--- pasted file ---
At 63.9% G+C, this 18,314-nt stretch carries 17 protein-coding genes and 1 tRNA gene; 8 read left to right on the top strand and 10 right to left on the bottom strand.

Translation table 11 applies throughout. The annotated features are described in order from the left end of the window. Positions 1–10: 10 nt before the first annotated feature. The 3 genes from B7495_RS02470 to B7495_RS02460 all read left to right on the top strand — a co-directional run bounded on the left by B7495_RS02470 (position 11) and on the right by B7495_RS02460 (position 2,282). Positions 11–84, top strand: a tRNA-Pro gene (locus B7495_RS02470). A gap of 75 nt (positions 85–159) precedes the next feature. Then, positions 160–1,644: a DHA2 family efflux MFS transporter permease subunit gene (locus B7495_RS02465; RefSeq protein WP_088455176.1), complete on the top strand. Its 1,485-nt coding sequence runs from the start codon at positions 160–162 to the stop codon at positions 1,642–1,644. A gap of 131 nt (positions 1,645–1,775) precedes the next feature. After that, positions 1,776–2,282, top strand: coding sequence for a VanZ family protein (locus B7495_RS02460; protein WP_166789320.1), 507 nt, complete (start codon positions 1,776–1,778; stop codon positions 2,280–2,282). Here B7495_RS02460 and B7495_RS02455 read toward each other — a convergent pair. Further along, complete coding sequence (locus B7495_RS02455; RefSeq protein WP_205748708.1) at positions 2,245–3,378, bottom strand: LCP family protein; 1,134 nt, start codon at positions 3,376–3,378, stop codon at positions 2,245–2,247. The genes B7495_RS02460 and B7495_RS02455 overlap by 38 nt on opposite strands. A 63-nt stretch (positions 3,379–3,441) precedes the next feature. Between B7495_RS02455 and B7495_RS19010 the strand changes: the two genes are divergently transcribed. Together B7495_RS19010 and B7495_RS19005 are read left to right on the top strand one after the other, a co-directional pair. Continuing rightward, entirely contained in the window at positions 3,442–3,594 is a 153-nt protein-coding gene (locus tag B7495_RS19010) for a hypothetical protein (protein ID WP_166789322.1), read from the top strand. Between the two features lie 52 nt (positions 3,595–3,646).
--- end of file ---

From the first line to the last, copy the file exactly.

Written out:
At 63.9% G+C, this 18,314-nt stretch carries 17 protein-coding genes and 1 tRNA gene; 8 read left to right on the top strand and 10 right to left on the bottom strand.

Translation table 11 applies throughout. The annotated features are described in order from the left end of the window. Positions 1–10: 10 nt before the first annotated feature. The 3 genes from B7495_RS02470 to B7495_RS02460 all read left to right on the top strand — a co-directional run bounded on the left by B7495_RS02470 (position 11) and on the right by B7495_RS02460 (position 2,282). Positions 11–84, top strand: a tRNA-Pro gene (locus B7495_RS02470). A gap of 75 nt (positions 85–159) precedes the next feature. Then, positions 160–1,644: a DHA2 family efflux MFS transporter permease subunit gene (locus B7495_RS02465; RefSeq protein WP_088455176.1), complete on the top strand. Its 1,485-nt coding sequence runs from the start codon at positions 160–162 to the stop codon at positions 1,642–1,644. A gap of 131 nt (positions 1,645–1,775) precedes the next feature. After that, positions 1,776–2,282, top strand: coding sequence for a VanZ family protein (locus B7495_RS02460; protein WP_166789320.1), 507 nt, complete (start codon positions 1,776–1,778; stop codon positions 2,280–2,282). Here B7495_RS02460 and B7495_RS02455 read toward each other — a convergent pair. Further along, complete coding sequence (locus B7495_RS02455; RefSeq protein WP_205748708.1) at positions 2,245–3,378, bottom strand: LCP family protein; 1,134 nt, start codon at positions 3,376–3,378, stop codon at positions 2,245–2,247. The genes B7495_RS02460 and B7495_RS02455 overlap by 38 nt on opposite strands. A 63-nt stretch (positions 3,379–3,441) precedes the next feature. Between B7495_RS02455 and B7495_RS19010 the strand changes: the two genes are divergently transcribed. Together B7495_RS19010 and B7495_RS19005 are read left to right on the top strand one after the other, a co-directional pair. Continuing rightward, entirely contained in the window at positions 3,442–3,594 is a 153-nt protein-coding gene (locus tag B7495_RS19010) for a hypothetical protein (protein ID WP_166789322.1), read from the top strand. Between the two features lie 52 nt (positions 3,595–3,646).